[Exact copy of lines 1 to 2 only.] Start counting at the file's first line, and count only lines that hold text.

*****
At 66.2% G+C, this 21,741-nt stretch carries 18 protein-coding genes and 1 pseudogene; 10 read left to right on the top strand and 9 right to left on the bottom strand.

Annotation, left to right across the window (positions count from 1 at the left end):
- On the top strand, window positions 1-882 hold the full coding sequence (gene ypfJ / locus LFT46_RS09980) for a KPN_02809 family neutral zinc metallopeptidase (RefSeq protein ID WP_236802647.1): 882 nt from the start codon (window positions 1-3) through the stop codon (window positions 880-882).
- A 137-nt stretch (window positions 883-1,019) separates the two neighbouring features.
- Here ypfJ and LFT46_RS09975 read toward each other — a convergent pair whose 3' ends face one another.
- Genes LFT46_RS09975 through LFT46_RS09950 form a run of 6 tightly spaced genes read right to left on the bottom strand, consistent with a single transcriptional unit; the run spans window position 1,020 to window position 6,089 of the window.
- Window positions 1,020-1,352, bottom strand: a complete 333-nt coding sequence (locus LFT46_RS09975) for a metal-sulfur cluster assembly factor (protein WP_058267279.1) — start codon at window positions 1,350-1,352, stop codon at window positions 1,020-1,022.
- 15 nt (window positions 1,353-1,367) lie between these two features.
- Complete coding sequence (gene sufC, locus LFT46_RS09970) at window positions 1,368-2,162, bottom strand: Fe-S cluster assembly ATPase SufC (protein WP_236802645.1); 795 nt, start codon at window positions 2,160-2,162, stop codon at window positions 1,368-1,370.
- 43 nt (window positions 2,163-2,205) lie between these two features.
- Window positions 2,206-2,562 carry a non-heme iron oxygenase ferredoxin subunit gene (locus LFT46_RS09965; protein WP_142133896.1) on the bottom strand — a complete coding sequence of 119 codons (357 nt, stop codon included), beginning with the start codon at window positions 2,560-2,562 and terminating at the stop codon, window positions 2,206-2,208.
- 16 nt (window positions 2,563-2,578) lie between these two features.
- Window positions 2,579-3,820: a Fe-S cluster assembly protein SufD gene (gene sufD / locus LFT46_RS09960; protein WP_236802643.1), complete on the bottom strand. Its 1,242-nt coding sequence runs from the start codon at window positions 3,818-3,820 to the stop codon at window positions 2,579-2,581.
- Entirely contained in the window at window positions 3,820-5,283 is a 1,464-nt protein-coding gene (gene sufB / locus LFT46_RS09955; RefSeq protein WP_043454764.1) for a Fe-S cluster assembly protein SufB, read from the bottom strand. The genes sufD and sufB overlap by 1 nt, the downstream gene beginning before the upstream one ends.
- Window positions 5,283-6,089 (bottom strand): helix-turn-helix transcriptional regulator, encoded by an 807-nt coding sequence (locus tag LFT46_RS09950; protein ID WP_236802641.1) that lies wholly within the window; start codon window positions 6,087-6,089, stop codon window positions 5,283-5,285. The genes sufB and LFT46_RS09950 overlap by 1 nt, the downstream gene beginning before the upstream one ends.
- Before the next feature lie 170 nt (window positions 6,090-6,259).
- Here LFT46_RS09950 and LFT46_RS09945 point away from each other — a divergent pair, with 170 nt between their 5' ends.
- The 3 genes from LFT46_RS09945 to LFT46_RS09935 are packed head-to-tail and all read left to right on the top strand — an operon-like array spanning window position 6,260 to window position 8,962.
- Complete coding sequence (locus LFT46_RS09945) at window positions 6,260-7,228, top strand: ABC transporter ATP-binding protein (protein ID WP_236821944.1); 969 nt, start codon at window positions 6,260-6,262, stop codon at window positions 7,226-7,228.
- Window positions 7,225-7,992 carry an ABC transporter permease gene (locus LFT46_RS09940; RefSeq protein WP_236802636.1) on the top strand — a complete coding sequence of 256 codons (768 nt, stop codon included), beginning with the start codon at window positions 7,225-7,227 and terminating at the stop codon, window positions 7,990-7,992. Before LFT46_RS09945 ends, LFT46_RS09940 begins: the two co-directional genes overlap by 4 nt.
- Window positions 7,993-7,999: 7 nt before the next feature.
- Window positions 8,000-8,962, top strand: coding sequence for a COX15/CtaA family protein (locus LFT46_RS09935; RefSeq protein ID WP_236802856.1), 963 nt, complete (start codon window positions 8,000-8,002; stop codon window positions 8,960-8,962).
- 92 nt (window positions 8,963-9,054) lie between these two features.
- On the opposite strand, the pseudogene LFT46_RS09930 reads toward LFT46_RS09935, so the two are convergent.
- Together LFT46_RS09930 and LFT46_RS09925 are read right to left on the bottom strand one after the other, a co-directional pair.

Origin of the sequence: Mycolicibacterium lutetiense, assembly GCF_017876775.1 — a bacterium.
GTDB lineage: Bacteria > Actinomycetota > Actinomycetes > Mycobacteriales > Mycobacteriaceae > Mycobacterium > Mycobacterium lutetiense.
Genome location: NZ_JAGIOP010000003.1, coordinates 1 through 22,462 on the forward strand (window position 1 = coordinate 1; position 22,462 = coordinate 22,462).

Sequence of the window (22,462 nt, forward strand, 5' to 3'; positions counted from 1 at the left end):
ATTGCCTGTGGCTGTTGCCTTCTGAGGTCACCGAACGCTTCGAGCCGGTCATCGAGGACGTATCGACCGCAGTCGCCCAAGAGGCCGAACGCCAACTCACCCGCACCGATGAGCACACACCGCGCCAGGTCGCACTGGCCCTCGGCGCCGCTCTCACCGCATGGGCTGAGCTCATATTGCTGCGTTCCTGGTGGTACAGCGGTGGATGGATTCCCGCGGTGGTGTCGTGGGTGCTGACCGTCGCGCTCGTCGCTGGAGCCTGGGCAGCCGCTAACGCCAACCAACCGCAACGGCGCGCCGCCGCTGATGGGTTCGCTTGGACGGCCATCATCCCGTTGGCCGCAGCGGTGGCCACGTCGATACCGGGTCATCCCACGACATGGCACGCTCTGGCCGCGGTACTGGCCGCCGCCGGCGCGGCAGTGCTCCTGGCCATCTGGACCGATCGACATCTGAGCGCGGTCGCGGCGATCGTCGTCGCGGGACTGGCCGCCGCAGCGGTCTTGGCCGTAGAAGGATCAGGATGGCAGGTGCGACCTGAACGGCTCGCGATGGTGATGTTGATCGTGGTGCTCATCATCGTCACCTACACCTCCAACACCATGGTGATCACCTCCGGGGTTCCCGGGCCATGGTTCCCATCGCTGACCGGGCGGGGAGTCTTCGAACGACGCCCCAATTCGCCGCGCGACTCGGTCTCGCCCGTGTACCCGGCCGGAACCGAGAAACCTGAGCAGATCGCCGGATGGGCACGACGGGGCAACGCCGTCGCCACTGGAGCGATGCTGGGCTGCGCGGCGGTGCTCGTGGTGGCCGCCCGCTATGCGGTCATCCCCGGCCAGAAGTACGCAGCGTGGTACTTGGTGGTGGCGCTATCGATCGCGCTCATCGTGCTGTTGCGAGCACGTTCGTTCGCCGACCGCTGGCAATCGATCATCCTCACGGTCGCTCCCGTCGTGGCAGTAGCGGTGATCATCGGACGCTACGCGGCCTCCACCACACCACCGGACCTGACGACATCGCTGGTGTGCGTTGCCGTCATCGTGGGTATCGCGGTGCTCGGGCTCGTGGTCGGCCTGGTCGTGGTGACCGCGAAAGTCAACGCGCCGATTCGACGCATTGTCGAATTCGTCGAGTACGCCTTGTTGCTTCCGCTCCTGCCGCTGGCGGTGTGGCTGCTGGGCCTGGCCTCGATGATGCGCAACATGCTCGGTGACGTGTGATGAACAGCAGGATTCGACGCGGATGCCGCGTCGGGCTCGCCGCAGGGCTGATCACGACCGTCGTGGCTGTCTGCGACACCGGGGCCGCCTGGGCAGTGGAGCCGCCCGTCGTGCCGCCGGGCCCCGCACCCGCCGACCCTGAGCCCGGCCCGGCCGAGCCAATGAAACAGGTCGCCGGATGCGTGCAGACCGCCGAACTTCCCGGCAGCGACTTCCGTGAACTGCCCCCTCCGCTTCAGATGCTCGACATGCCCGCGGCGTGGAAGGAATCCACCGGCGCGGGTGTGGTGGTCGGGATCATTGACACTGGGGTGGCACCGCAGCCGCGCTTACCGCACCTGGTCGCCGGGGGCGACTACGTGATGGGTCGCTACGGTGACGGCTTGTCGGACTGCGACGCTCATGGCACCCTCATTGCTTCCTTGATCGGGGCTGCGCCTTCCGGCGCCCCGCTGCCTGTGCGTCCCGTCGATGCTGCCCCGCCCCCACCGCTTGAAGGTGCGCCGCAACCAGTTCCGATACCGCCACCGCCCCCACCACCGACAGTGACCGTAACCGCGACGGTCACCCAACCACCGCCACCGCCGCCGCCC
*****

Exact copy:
At 66.2% G+C, this 21,741-nt stretch carries 18 protein-coding genes and 1 pseudogene; 10 read left to right on the top strand and 9 right to left on the bottom strand.

Annotation, left to right across the window (positions count from 1 at the left end):